Skip to main content

Your browser is out of date, and unable to use many of the features of this website

Please upgrade your browser.


This website requires cookies. Your browser currently has cookies disabled.

DC market must pay more attention to climate change, survey shows

Ref: PN21-02

Issued: Tuesday 2 February 2021

Too few trustees and managers of defined contribution (DC) schemes are paying proper attention to risks and opportunities from climate change, says The Pensions Regulator (TPR).

TPR’s annual survey of DC schemes (PDF, 922KB, 42 pages) shows that while the number of DC schemes whose trustees are considering climate change in their investment strategies has doubled since 2019, it still stands at just 43%.

The annual survey, published today, found that of those schemes whose trustees had not considered climate change in their investment strategies, 19% were planning to review this, while a concerning 21% felt climate change was not relevant to their scheme.

The pre-COVID survey was carried out across 200 single-employer and multi-employer group schemes and 16 master trusts between January and March 2020 before the first national COVID-19 lockdown.

David Fairs, TPR’s Executive Director of Regulatory Policy, Analysis and Advice, said: “Our survey shows trustees of DC schemes must give greater attention to the risks and opportunities facing their schemes from climate change.

“The Pension Schemes Bill – which we expect will become law very soon – will see requirements for the effective governance of climate change risks and opportunities written explicitly into pensions law in the most comprehensive way to date.

“Trustees already need to consider climate change as part of their statement of investment principles but the new Act will significantly increase the expectations placed upon them.

“Although a phased approach means the new Act won’t affect all DC schemes to start with, it will increase the expectations savers have of those responsible for their pension pots when it comes to climate change.

“Climate change risks will threaten pension savings right across the industry. This means trustees should build their capacity in this area now, so they can understand what climate change will mean for their scheme and so be better placed to make decisions contributing towards good outcomes for savers.”

In the spring we will, for the first time, publish a strategy setting out how TPR will help trustees meet challenges around climate change.

Notes for editors

  1. The survey questions on climate change were directed to schemes with more than 100 members and/or which are used for automatic enrolment. Together these schemes cover 95% of DC members.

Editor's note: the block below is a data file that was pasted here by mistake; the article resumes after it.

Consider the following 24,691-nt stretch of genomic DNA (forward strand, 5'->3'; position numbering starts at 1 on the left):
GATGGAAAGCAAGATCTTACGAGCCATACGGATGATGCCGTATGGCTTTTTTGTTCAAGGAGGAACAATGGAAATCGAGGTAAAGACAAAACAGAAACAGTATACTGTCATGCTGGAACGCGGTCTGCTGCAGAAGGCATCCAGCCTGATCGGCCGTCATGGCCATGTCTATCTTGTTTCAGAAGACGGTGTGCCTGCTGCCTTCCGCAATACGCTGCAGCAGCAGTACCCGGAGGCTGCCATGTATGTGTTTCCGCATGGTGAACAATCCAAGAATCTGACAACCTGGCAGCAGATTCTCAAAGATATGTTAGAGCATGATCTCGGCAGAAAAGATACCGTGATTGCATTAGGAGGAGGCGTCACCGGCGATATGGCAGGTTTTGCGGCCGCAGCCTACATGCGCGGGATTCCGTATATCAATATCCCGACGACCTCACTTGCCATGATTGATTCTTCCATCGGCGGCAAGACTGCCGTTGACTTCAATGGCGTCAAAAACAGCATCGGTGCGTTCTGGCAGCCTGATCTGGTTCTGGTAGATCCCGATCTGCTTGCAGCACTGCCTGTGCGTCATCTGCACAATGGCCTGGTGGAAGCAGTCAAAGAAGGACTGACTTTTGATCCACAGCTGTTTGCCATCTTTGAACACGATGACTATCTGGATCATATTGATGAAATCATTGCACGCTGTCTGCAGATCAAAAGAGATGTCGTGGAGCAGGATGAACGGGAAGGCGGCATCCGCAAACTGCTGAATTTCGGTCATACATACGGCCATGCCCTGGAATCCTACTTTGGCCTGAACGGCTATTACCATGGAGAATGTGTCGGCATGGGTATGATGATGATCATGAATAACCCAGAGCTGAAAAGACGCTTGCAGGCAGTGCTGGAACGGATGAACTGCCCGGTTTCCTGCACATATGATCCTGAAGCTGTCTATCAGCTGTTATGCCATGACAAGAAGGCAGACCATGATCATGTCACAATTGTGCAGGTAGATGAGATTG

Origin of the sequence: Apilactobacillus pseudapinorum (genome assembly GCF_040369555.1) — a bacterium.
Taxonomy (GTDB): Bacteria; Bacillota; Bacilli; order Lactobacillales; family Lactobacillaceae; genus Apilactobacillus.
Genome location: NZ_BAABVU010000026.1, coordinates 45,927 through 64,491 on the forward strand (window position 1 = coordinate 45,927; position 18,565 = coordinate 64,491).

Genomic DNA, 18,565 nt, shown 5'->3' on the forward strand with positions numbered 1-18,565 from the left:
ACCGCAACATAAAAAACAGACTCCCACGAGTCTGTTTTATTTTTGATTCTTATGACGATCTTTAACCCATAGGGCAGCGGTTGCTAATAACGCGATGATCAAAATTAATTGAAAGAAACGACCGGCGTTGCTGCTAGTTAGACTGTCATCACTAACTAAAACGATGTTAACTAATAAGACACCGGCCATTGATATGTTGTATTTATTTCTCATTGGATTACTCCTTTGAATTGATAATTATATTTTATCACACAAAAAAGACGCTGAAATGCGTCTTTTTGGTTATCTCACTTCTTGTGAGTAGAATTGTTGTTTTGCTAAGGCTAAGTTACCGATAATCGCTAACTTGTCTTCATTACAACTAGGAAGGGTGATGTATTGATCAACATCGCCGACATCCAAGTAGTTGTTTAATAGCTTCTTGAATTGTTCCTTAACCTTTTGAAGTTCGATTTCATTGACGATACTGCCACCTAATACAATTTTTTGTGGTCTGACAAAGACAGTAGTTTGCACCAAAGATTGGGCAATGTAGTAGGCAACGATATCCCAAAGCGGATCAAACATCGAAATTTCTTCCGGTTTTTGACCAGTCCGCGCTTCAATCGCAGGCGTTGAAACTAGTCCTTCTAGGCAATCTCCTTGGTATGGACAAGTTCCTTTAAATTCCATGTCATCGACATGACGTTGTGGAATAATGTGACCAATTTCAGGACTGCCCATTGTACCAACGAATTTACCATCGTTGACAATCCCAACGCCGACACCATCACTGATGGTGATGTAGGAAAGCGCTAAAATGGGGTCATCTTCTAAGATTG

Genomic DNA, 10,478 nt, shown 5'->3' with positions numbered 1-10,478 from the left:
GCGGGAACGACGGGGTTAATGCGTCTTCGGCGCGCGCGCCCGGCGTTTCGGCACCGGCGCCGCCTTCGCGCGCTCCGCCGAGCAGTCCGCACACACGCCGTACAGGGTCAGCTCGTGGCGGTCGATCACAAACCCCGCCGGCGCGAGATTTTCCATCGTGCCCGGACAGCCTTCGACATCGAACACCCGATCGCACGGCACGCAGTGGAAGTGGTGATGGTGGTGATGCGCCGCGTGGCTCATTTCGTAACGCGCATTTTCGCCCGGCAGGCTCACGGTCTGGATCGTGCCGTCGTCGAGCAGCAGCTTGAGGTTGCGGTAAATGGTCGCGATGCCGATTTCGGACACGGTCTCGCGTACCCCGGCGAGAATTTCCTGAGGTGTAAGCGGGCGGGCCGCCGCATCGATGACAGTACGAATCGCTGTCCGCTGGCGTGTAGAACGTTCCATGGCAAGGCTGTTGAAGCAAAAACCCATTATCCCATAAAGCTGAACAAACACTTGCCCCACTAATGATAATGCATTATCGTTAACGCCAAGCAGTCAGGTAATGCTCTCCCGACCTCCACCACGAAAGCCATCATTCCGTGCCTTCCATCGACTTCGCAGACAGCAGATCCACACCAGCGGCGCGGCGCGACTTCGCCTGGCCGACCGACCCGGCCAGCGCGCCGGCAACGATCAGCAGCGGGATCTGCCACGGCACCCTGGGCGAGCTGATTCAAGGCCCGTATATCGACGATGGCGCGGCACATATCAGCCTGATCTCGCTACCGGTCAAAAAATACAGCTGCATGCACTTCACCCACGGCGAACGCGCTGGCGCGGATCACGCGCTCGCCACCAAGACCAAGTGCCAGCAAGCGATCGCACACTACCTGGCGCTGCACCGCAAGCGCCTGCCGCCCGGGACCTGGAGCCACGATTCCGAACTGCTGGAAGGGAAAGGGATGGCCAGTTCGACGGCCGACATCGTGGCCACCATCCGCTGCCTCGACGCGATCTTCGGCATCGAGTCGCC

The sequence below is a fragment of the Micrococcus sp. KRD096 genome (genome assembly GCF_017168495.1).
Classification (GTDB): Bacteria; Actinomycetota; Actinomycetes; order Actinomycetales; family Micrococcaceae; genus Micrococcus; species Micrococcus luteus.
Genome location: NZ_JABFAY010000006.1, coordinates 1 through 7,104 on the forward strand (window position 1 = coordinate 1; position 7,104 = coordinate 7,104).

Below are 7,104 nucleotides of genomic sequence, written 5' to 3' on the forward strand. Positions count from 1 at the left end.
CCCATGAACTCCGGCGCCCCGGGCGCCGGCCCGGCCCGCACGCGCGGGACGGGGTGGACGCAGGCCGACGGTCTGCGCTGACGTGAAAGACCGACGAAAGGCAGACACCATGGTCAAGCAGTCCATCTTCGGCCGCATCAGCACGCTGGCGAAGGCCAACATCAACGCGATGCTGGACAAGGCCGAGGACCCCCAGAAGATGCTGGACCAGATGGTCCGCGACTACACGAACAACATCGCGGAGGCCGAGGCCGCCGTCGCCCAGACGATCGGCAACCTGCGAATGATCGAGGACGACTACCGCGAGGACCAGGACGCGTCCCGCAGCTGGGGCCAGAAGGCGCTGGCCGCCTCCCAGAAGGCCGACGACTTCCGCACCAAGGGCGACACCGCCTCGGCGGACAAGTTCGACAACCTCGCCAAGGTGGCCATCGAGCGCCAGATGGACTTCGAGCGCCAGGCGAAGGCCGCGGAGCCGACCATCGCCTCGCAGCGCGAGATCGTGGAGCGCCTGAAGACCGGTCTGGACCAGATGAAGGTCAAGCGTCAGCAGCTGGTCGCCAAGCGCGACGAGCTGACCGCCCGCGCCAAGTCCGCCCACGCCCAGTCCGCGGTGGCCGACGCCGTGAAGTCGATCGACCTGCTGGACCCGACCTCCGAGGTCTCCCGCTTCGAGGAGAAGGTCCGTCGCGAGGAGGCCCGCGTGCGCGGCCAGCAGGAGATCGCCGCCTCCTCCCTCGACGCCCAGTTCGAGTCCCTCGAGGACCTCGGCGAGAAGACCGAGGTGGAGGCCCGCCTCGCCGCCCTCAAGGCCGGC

2. David Fairs, TPR’s Executive Director of Regulatory Policy, Analysis and Advice, warned the pension industry’s response to the climate change challenge will determine its future prosperity in a blog post in October 2020.
  3. In a speech to the 2021 Professional Pensions Investment Conference about climate-related risks, Minister for Pensions Guy Opperman said: “Climate change is a major systemic financial risk and threat to the long-term sustainability of private pensions. With £2 trillion in assets under management, all occupational pension schemes are exposed to climate-related risks.”
  4. The Department for Work and Pensions is calling for views on draft legislation and guidance that would enact government’s proposals to ensure occupational pension schemes have – and report on – effective governance, strategy, risk management and accompanying metrics and targets for the assessment and management of climate-related risks and opportunities. The consultation closes on 10 March.
  5. The Pensions Regulator is the regulator of work-based pension schemes in the UK. Our statutory objectives are: to protect members’ benefits; to reduce the risk of calls on the Pension Protection Fund (PPF); to promote, and to improve understanding of, the good administration of work-based pension schemes; to maximise employer compliance with automatic enrolment duties; and to minimise any adverse impact on the sustainable growth of an employer (in relation to the exercise of the regulator’s functions under Part 3 of the Pensions Act 2004 only).

Press contacts

Dan Menhinnitt

Media Officer
01273 349511

Matt Adams

Senior Media and Parliamentary Manager
01273 662086

Share this page

  • Facebook
  • Linked In
  • Twitter